As I noted, we’ve got some really talented, hard-working people on the IBTTA staff, and it’s been amazing to watch and to participate in IBTTA’s overnight transformation in the way we deliver value to our members, not only retaining that value, but actually enhancing it. Our ability and track record for convening thought leaders to exchange ideas and best practices is just as good now as when we could hold in-person conferences, and I see a really bright future for us in combining the two.

IBTTA’s ability to step up to the challenges now is going to reap tons of rewards down the road when we all do see brighter days. The team’s effort to incorporate new platforms, like the one we were using on a video meeting this morning, with people from around the globe, is enabling us to connect in a safe way and still capture some of the things we appreciate about in-person interactions, those non-verbal cues that can convey a message that is a lot stronger than words.

The use of these tools is bolstered by our most valued asset, our culture of family and member engagement. The support, optimism and forward-looking discussion in these meetings has been very uplifting for me and helped develop thoughts for TCA’s future.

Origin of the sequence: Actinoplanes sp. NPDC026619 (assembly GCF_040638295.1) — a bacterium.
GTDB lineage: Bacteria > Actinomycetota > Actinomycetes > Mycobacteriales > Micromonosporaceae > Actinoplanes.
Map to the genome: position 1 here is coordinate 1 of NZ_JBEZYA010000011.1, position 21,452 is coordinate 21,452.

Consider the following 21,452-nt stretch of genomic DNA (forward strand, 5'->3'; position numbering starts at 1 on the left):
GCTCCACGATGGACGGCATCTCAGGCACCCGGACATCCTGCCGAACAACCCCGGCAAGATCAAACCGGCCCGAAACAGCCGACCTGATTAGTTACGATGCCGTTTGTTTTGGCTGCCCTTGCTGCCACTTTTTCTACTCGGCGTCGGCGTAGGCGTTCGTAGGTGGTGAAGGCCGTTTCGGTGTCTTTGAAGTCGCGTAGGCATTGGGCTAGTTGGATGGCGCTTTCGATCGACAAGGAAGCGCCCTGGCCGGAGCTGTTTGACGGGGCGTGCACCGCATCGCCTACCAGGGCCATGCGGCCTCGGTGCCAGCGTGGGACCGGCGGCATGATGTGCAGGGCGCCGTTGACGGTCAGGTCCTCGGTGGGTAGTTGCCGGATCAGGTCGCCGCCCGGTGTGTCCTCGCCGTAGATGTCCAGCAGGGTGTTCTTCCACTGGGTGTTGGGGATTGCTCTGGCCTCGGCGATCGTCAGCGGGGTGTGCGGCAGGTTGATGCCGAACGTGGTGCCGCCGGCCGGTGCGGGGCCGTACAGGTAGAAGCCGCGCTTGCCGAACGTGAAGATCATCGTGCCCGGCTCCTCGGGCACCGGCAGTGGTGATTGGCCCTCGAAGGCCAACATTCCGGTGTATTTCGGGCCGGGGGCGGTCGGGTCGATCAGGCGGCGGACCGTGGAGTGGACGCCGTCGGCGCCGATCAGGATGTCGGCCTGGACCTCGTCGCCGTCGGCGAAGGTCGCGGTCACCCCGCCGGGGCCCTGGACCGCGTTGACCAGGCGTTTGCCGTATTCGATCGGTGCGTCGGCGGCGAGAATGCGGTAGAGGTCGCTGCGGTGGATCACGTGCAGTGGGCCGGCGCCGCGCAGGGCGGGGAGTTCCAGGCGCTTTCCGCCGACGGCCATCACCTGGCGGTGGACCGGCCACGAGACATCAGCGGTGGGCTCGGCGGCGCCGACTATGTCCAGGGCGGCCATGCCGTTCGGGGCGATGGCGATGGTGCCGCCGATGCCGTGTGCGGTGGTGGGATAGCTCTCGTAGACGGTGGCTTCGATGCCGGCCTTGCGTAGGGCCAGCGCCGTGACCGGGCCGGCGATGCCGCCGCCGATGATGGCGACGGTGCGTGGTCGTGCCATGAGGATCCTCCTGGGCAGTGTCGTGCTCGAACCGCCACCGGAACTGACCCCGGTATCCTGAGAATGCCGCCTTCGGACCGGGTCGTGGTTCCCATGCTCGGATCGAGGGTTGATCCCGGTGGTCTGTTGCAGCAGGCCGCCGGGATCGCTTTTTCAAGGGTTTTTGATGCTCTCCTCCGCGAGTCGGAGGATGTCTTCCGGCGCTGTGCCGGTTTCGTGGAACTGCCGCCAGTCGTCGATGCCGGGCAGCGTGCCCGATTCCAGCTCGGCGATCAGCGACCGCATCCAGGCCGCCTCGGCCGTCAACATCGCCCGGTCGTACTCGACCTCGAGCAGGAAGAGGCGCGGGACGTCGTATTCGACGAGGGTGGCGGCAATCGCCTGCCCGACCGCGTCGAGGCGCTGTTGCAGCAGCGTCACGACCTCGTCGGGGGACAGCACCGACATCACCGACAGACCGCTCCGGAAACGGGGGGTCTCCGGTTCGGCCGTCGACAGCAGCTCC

Do you see these virtual platforms driving value for IBTTA member organizations?

The combination of virtual and in-person meetings will make our organization and our industry so much stronger. Already, our young professionals and our communications specialists are telling us that virtual meetings are extremely popular. Our member agencies are excited about the ability to get more of their staff at different levels of their organization involved. These are people who may not be able to travel to a meeting. This means the IBTTA family is growing. It is going to be very exciting to see the couple thousands of professionals who attend conferences annually multiply and significantly increase the number of people ho get to play an active role in IBTTA throughout the year, and to drive our value much deeper into member organizations.

While no one knows how the course of the pandemic will unfold, there’s mounting pressure to reopen the economy. How is TCA preparing for that time and what can toll agencies worldwide do to best prepare?

We’re being very strategic in how we plan for our future and the steps we’re taking now. We really want to be pound wise rather than penny foolish. We know the economy will come back, so we need to make investments now to make sure we have a good operational and capital plan, because those investments will reap benefits.